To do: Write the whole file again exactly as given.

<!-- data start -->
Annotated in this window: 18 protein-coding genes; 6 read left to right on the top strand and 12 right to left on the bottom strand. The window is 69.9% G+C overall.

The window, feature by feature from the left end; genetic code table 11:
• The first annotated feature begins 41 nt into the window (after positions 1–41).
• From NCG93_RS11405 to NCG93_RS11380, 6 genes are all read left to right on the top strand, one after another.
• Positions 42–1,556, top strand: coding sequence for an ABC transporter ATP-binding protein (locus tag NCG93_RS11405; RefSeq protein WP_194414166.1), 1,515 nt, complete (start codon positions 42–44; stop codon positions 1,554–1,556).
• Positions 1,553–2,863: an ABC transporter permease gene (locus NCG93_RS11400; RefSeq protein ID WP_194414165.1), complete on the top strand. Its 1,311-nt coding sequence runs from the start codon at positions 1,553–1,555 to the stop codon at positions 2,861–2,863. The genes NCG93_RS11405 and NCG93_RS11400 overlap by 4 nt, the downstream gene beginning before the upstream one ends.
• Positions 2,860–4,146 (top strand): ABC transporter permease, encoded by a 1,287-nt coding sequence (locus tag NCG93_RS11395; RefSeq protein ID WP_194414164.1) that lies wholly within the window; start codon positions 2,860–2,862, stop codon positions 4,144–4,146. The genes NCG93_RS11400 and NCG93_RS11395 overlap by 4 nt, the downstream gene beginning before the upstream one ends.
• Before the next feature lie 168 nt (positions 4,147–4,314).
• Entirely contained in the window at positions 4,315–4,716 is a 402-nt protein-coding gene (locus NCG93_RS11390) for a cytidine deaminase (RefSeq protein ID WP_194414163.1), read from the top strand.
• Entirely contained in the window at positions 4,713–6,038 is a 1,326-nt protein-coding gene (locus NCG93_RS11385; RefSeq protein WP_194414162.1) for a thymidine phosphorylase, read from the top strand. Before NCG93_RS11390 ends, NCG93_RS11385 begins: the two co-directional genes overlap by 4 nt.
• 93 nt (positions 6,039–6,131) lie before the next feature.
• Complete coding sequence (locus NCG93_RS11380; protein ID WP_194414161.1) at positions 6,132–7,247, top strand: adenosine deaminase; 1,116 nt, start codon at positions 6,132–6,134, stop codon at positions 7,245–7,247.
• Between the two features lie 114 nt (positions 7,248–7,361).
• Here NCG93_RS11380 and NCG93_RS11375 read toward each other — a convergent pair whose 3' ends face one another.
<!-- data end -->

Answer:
Annotated in this window: 18 protein-coding genes; 6 read left to right on the top strand and 12 right to left on the bottom strand. The window is 69.9% G+C overall.

The window, feature by feature from the left end; genetic code table 11:
• The first annotated feature begins 41 nt into the window (after positions 1–41).
• From NCG93_RS11405 to NCG93_RS11380, 6 genes are all read left to right on the top strand, one after another.
• Positions 42–1,556, top strand: coding sequence for an ABC transporter ATP-binding protein (locus tag NCG93_RS11405; RefSeq protein WP_194414166.1), 1,515 nt, complete (start codon positions 42–44; stop codon positions 1,554–1,556).
• Positions 1,553–2,863: an ABC transporter permease gene (locus NCG93_RS11400; RefSeq protein ID WP_194414165.1), complete on the top strand. Its 1,311-nt coding sequence runs from the start codon at positions 1,553–1,555 to the stop codon at positions 2,861–2,863. The genes NCG93_RS11405 and NCG93_RS11400 overlap by 4 nt, the downstream gene beginning before the upstream one ends.
• Positions 2,860–4,146 (top strand): ABC transporter permease, encoded by a 1,287-nt coding sequence (locus tag NCG93_RS11395; RefSeq protein ID WP_194414164.1) that lies wholly within the window; start codon positions 2,860–2,862, stop codon positions 4,144–4,146. The genes NCG93_RS11400 and NCG93_RS11395 overlap by 4 nt, the downstream gene beginning before the upstream one ends.
• Before the next feature lie 168 nt (positions 4,147–4,314).
• Entirely contained in the window at positions 4,315–4,716 is a 402-nt protein-coding gene (locus NCG93_RS11390) for a cytidine deaminase (RefSeq protein ID WP_194414163.1), read from the top strand.
• Entirely contained in the window at positions 4,713–6,038 is a 1,326-nt protein-coding gene (locus NCG93_RS11385; RefSeq protein WP_194414162.1) for a thymidine phosphorylase, read from the top strand. Before NCG93_RS11390 ends, NCG93_RS11385 begins: the two co-directional genes overlap by 4 nt.
• 93 nt (positions 6,039–6,131) lie before the next feature.
• Complete coding sequence (locus NCG93_RS11380; protein ID WP_194414161.1) at positions 6,132–7,247, top strand: adenosine deaminase; 1,116 nt, start codon at positions 6,132–6,134, stop codon at positions 7,245–7,247.
• Between the two features lie 114 nt (positions 7,248–7,361).
• Here NCG93_RS11380 and NCG93_RS11375 read toward each other — a convergent pair whose 3' ends face one another.